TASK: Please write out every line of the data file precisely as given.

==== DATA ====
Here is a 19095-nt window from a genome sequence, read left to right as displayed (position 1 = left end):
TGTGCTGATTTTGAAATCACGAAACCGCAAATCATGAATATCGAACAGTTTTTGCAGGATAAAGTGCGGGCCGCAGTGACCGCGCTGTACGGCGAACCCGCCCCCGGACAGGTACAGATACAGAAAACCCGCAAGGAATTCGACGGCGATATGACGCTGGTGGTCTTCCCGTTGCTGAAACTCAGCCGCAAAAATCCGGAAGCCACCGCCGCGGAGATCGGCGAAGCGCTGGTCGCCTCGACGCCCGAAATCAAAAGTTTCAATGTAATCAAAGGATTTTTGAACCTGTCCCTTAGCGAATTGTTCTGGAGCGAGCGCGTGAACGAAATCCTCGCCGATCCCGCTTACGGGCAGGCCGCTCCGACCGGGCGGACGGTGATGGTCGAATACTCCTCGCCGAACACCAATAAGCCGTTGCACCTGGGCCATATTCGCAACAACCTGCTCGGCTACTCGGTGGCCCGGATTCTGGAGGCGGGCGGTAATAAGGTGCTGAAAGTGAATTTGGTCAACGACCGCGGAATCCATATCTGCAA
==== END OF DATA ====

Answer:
Here is a 19095-nt window from a genome sequence, read left to right as displayed (position 1 = left end):
TGTGCTGATTTTGAAATCACGAAACCGCAAATCATGAATATCGAACAGTTTTTGCAGGATAAAGTGCGGGCCGCAGTGACCGCGCTGTACGGCGAACCCGCCCCCGGACAGGTACAGATACAGAAAACCCGCAAGGAATTCGACGGCGATATGACGCTGGTGGTCTTCCCGTTGCTGAAACTCAGCCGCAAAAATCCGGAAGCCACCGCCGCGGAGATCGGCGAAGCGCTGGTCGCCTCGACGCCCGAAATCAAAAGTTTCAATGTAATCAAAGGATTTTTGAACCTGTCCCTTAGCGAATTGTTCTGGAGCGAGCGCGTGAACGAAATCCTCGCCGATCCCGCTTACGGGCAGGCCGCTCCGACCGGGCGGACGGTGATGGTCGAATACTCCTCGCCGAACACCAATAAGCCGTTGCACCTGGGCCATATTCGCAACAACCTGCTCGGCTACTCGGTGGCCCGGATTCTGGAGGCGGGCGGTAATAAGGTGCTGAAAGTGAATTTGGTCAACGACCGCGGAATCCATATCTGCAA